ALTHOUGH drinkable white Burgundy for about £6 may sound like one of Del Boy’s dodgy deals, that is the target of the latest Spectrum Seal of Approval quest.
Remember, to gain that accolade a wine must be of above average quality for the money, typical of its style and readily available in the high street.
The aristocrats among white Burgundy offer soft and velvety wine usually with a basis of peach, orange or other tropical fruit but given an edge of citrus-based acidity and, at the top end, minerality too.
Up in the north of the region, chablis tends to be lighter, flintier and more acidic but with less influence of oak. All styles work with fish but a racy and delicate chablis is unsurpassable with shellfish.
Once you leave the top rungs of the price ladder, however, winemakers – especially in the co-operatives – are less able to control the exact quality of the grapes and the regimes under which they are grown. Smoothness and balance can suffer accordingly, sometimes resulting in wines with harshness, an unattractive earthiness or just too much acidity.
Success stories, however, do exist – but often come from the periphery (rather than epicentre) of the great appellations. Take, for example, the best priced Seal of Approval wine, 2012 Macon Villages Blanc (£5.29, Tesco). This is from the southern extremity of the region but successfully replicates the smoothness and freshness of more expensive versions – albeit in a lighter style with merely a hint of tropical ripeness beneath its tangy orchard fruit and tangerine acidity.
The other keenly priced winner is 2012 Macon Villages (£6.99, Lidl) which is more deeply coloured with riper peach and orange fruit but still matches the softness of the Tesco version. It also has a touch of savoury minerality and, as a nifty contrast, concluding grapefruit and lemon grass acidity.
Lifting the price to the £7-£10 category gives access to greater sophistication and I was particularly impressed by 2012 Macon Villages Chardonnay (£7.49, Co-op) from the co-operative at Lugny. It builds on a delightfully clean, minty opening to deliver soft apple and grapefruit flavours, lively acidity and a skilfully balanced savoury edge.
Moving from co-operatives to family-based wine companies, Louis Jadot is a good source of stylish, well-made Burgundy at fair prices – such as 2012 Macon Villages Les Roches Blanches, Louis Jadot (down to £7.99 at Majestic until 2 December). This is a soft and mellow white with clear minerality to underpin its peach and ripe pear fruit which is then perfectly off-set by zesty, lemon-centred acidity.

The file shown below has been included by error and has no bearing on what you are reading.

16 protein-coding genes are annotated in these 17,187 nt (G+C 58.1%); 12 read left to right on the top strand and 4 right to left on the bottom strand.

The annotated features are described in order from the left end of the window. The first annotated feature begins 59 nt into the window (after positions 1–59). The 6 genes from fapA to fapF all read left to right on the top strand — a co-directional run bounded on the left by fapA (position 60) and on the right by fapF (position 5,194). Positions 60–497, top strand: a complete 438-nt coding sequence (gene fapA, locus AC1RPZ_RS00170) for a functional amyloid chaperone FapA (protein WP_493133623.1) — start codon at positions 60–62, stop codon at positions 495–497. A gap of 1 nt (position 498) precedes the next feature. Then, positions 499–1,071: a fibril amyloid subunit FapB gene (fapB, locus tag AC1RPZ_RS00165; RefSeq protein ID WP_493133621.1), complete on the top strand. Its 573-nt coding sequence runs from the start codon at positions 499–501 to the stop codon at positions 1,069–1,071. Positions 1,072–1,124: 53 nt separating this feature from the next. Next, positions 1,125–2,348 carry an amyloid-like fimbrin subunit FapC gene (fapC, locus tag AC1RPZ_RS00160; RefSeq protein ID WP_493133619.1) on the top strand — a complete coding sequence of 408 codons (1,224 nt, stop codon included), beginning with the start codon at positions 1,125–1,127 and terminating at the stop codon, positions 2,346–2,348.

Switching to chablis, do seek out the firm apple and lime acidity that earns extra marks for 2012 Finest Chablis Grande Cuvée (£8.99, Tesco). Amid those traditional sharp and clean elements, there is also considerable depth and softness and a fruity elegance reminiscent of wines from warmer climates.
Rather more of the region’s classic flinty bite surfaces in 2012 The Co-operative Chablis (£9.99, Co-op) but, here, it is deftly harmonised with very smooth apple and orange flavours that lead, initially, into gentle citrus influences and, eventually, an even more emphatic fresh finish.
Although white Burgundy will seldom be “everyday drinking”, these Spectrum Seal of Approval selections do offer tasty, reliable and, above all, inexpensive illustrations of why the style is so widely praised.
2012 Elki Pedro Ximenez Elqui Valley, Chile, 13 per cent
Unlike its very sweet Spanish namesake, South American pedro ximenez often produces fresh dry and savoury whites like this. However, there is also enough textured orange and lemon fruit to underpin the main herby, fennel flavours with attractive citric acidity. £7.75, Bon Vivant’s Companion, Thistle Street, Edinburgh
2011 Bouton Larroze Braucol Côtes du Tarn, France, 13.5 per cent
A beautifully polished red (using a little known indigenous grape – braucol) with intense black cherry and mulberry flavours, shrewdly judged tannin and rounded undercurrents of vanilla and other spices. £8.99, Abbey Wines, Melrose